“We don’t oppose it because it’s a mosque; we oppose it because of the conditions in the neighborhood.” – Kathy Smith
The “other” point of view
Muslim residents in Bayonne say they simply want a place of their own in which to worship. And when enough people debate their “fit,” and tell them they do not belong, it’s easy to begin to feel discriminated against.
“I think a lot of this is for families like mine who have made a home in Bayonne for their families,” said Soraya Amin, who attended Bayonne High School.“And they want a proper place to worship. Not the basement of a church, but a place they can call their own. We just want the same rights as our Christian and Jewish brothers and sisters already enjoy tenfold because there are several places where they can worship here.”
In response to concerns over how a mosque would affect the daily lives of neighbors, Dina Sayedahmed said, “Think about how it affects our daily lives when we are told that we cannot build a community center in our hometown.”
“It seems like zoning has been addressed,” said Yalma Almas. “I don’t know that we can ignore the elephant in the room that there is a non-zoning problem on the East Side or among anyone who detracts from this.”
It was not only Almas who felt prejudice weighing on the community. Isiah Otero, 15, said, “I’m not proud to live in Bayonne. We really had to have a meeting on whether or not to build a mosque? You guys say it’s just over parking, but there’s no parking on my block either.”
“It’s not just one thing,” said Joe Wisniewski, who was briefly removed from the meeting at one point for causing a disturbance. “It’s the parking, it’s the buffer zone. Why should we have to get our neighborhood ruined? If they found a different area…nobody would have said anything.”
After the meeting, Waheid Akbar, President of the Bayonne Muslims, said, “I’m very disappointed. I thought we would have had a positive result.” Members of the Muslim community looked defeated, but said they would seek other properties in Bayonne. “We’re going to sit down with our lawyers and community members and come up with a plan on how to move forward.”
The ruling can be appealed in Superior Court. Similar proposals for houses of worship have gone this route. The Town of Bernardsvillewas sued by the U.S. Justice Department in November for denying a similar proposed mosque. Another building in Yonkers was due to be converted into a mosque last year until a group of residents successfully had the building designated a historic landmark. That case is currently making its way through the courts.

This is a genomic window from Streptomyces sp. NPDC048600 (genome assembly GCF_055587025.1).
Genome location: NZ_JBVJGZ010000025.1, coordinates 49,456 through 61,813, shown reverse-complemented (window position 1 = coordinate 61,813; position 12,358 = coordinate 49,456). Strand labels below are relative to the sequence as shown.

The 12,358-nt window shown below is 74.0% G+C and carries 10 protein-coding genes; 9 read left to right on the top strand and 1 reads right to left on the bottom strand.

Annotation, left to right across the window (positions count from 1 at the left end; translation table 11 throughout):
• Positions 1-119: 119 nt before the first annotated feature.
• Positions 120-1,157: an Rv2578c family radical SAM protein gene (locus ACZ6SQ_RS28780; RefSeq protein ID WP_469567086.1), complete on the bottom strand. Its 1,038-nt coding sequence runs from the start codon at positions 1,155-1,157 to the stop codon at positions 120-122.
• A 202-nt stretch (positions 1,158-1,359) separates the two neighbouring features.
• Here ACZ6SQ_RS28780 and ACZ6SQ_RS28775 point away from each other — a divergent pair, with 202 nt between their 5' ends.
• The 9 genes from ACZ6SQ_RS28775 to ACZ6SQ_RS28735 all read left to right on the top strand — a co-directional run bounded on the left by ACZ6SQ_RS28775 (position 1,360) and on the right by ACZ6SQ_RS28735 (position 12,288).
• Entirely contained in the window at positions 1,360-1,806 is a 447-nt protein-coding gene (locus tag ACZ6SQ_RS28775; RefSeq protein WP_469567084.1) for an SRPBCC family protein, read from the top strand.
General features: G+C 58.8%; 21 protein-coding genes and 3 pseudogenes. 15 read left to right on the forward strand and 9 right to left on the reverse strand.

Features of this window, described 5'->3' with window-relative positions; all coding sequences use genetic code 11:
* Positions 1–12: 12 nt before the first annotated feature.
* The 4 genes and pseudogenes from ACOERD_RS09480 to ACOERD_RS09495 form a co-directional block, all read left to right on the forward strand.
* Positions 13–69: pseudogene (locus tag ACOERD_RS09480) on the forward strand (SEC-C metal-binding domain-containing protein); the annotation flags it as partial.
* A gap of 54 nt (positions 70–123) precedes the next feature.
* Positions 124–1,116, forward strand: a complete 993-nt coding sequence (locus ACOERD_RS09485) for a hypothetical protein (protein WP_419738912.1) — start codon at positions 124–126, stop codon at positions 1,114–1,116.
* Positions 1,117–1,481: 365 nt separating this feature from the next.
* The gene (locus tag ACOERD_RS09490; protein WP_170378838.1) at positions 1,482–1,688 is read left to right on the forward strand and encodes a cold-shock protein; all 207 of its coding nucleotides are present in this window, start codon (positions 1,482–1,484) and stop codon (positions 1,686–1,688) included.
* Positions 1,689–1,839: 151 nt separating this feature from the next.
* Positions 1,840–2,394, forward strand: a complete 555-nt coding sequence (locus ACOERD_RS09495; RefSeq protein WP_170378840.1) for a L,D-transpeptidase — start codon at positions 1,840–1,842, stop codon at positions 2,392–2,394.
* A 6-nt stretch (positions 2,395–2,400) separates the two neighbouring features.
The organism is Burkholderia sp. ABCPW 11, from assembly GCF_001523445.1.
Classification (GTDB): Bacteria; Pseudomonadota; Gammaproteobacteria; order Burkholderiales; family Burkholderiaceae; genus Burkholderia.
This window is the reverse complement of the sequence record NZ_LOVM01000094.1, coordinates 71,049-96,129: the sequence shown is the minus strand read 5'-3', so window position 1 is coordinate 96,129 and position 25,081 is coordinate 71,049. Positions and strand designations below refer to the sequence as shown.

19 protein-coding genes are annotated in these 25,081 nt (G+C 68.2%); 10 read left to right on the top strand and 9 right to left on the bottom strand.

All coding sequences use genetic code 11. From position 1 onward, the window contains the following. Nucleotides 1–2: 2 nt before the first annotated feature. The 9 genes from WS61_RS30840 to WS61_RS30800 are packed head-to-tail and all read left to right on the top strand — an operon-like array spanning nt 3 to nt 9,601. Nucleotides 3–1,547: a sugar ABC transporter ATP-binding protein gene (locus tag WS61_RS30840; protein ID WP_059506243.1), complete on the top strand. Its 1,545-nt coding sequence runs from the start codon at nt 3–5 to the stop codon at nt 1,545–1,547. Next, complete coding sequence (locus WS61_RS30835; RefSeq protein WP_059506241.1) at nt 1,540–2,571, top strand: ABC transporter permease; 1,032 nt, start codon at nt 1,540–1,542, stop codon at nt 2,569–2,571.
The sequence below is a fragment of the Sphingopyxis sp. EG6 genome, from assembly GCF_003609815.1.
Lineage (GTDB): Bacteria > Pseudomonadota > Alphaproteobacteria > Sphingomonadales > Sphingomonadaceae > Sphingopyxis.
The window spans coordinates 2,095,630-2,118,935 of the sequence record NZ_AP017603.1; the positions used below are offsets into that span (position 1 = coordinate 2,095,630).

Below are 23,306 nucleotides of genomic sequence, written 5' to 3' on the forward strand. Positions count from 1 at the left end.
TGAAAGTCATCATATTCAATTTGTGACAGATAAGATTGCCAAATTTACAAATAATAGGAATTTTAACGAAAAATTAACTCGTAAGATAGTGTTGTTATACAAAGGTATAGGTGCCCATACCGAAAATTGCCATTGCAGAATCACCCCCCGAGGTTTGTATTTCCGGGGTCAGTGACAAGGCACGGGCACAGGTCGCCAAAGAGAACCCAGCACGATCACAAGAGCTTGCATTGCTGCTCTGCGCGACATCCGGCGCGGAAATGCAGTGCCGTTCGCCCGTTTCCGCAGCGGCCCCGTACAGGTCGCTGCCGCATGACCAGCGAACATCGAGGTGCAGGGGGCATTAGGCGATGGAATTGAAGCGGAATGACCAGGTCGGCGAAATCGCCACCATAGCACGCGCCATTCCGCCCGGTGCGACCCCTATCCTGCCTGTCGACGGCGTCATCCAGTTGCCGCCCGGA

Assemblyman Nicholas Chiaravalloti expects Bayonne Muslims to seek an appeal. He and Mayor James Davis recognize the community need for a mosque and denounced the behaviors displayed at the meeting.
“As a lifelong resident of Bayonne, I am disappointed and angry at some of the tactics and language used in opposition to the community center and against my friends and neighbors,” said Chiaravalloti. “I hope we can learn and grow as a community from this experience.”
Mayor James Davis issued a statement the following day:
“For over a decade the Muslim community in Bayonne has gathered peacefully and quietly in the basement of St. Henry’s parish. Their hope like that of the Polish, Irish and Italian immigrants before them was to have a place of their own to gather and pray. Let’s be clear that the denial by the zoning board does not change the fact that the Muslim community is part of our community. I hope that their faith in our community, their trust in our system of government, their belief in the essential goodness of people remains. I ask that going forward we continue to respect each other’s views and celebrate our differences as in the end it is those differences that make our city great.”
Rory Pasquariello may be reached at email@example.com.